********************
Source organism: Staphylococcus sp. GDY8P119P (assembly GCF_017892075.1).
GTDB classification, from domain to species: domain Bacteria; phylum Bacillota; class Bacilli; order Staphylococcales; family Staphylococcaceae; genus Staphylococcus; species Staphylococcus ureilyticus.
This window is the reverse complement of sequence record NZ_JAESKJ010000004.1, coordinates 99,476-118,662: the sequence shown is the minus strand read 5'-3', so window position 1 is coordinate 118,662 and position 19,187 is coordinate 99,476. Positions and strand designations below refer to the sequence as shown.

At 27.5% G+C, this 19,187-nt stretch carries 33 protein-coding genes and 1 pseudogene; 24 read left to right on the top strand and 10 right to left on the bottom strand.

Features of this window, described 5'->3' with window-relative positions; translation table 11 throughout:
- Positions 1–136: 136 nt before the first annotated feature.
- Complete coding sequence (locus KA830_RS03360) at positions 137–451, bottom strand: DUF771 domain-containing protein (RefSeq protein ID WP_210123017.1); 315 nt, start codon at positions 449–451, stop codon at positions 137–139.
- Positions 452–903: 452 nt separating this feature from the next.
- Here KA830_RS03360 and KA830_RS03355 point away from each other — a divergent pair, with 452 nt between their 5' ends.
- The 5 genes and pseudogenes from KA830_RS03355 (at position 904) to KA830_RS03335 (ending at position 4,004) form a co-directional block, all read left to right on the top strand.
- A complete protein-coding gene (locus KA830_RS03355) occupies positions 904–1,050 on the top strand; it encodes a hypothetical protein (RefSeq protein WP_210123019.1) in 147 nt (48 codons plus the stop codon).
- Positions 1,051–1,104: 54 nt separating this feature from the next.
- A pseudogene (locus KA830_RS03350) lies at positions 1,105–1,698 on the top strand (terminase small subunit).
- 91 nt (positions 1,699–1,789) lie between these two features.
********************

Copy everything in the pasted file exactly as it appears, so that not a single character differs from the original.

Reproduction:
Source organism: Staphylococcus sp. GDY8P119P (assembly GCF_017892075.1).
GTDB classification, from domain to species: domain Bacteria; phylum Bacillota; class Bacilli; order Staphylococcales; family Staphylococcaceae; genus Staphylococcus; species Staphylococcus ureilyticus.
This window is the reverse complement of sequence record NZ_JAESKJ010000004.1, coordinates 99,476-118,662: the sequence shown is the minus strand read 5'-3', so window position 1 is coordinate 118,662 and position 19,187 is coordinate 99,476. Positions and strand designations below refer to the sequence as shown.

At 27.5% G+C, this 19,187-nt stretch carries 33 protein-coding genes and 1 pseudogene; 24 read left to right on the top strand and 10 right to left on the bottom strand.

Features of this window, described 5'->3' with window-relative positions; translation table 11 throughout:
- Positions 1–136: 136 nt before the first annotated feature.
- Complete coding sequence (locus KA830_RS03360) at positions 137–451, bottom strand: DUF771 domain-containing protein (RefSeq protein ID WP_210123017.1); 315 nt, start codon at positions 449–451, stop codon at positions 137–139.
- Positions 452–903: 452 nt separating this feature from the next.
- Here KA830_RS03360 and KA830_RS03355 point away from each other — a divergent pair, with 452 nt between their 5' ends.
- The 5 genes and pseudogenes from KA830_RS03355 (at position 904) to KA830_RS03335 (ending at position 4,004) form a co-directional block, all read left to right on the top strand.
- A complete protein-coding gene (locus KA830_RS03355) occupies positions 904–1,050 on the top strand; it encodes a hypothetical protein (RefSeq protein WP_210123019.1) in 147 nt (48 codons plus the stop codon).
- Positions 1,051–1,104: 54 nt separating this feature from the next.
- A pseudogene (locus KA830_RS03350) lies at positions 1,105–1,698 on the top strand (terminase small subunit).
- 91 nt (positions 1,699–1,789) lie between these two features.